Photo by Ryan Suffern
Wednesday, April 14, 2010
Dip, Law, Economics and Greed
Photo by Ryan Suffern
One of the things I teach is law and economics and for 8 years I was a economics professor. The last three of those I went to law school and eventually landed a law teaching job because law and economics was an up and coming field. At that time, resistance to an economic approach was fairly strong. If you knew anything about economics the view was that you were likely to be a conservative and even then law teaching was not a profession that was as open to conservatives as it was to so-called liberals. This view still persists but it is not as knee jerk as it once was.
This all seemed odd to me because law professors were far more uptight and humorless than the economists I had worked with. And, if two professors were talking and one was wearing an expensive suit and carrying an expensive briefcase and driving a Mercedes, that was almost always the "liberal" law professor and the one in jeans was the economist. In short, the law professors seemed, and still do seem much more materialistic and greedy than the economists I know.
In fact a pattern seemed to emerge. Some people found law and economics offensive but lived their personal lives like maximizers of self interest. Things were negotiated down to the last nickel and the fewer number of courses and days taught the better. They were the law professors. Others taught economics or law and economics and did not live by efficiency standards at all. To me, at least, they seemed less obsessively self interested.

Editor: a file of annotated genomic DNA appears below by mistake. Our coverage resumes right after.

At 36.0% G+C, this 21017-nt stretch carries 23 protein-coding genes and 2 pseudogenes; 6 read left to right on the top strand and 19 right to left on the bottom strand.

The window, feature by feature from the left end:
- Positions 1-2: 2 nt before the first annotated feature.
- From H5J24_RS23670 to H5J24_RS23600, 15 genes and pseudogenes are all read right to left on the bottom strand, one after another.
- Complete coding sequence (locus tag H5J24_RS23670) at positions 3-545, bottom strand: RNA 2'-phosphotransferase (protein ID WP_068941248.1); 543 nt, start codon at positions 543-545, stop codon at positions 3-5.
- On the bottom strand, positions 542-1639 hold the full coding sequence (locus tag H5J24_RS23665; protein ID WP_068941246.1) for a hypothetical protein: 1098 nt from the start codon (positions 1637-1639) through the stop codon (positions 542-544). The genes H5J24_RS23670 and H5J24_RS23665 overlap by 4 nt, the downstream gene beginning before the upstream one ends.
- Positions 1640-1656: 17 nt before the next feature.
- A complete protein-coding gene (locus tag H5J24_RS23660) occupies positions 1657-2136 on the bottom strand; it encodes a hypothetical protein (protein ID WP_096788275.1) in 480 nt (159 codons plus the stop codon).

The law professor greed factor seems to have found a new manifestation. One, of course, is the double dipper. Retire at one school and collect your pension check and get a full time job at another. I am not talking here about the retired professor who teaches as and adjunct or part timer for a small fraction of his or her former income. I have always wonder why schools would pay double dippers as much as their other professors. Unless the double dipper is a star surely he or she would take a reduced salary. Even if the new job offers only a 50% salary, the double dipper is still making more than staying at his old job.
At my school we have the possibility of triple dipping. You can collect a check equal to a year's salary if you agree to resign at the end of the year. At that time you can collect retirement and also get another full salaried job. In fact, if there are few positions for new professors, it is in part because these schemes to get veterans to move on and make room have failed miserably.
I cannot say whether economists are as likely to double and triple dip at law professors but I am willing to bet they are no less greedy (and remember the law professors are already among the highest paid people at a university) than economists and if I really had to bet I would say more greedy. And, remember this is all in the context of people who claim not to wedded to the ideals of capitalism and materialism and for whom the phrase "rational self interest" is an anathema.
I suppose is this all just fine but sometimes I wonder if it goes too far. Suppose you are at a law school and have a sense of entitlement. You teach hardly any students, name your schedule and start a program that is your baby meaning that the school invests gobs of money to keep you happy. And then you get a chance to triple dip and you are gone to another school. I guess you are just a rational maximizer of self interest -- something many economists view as just an assumption.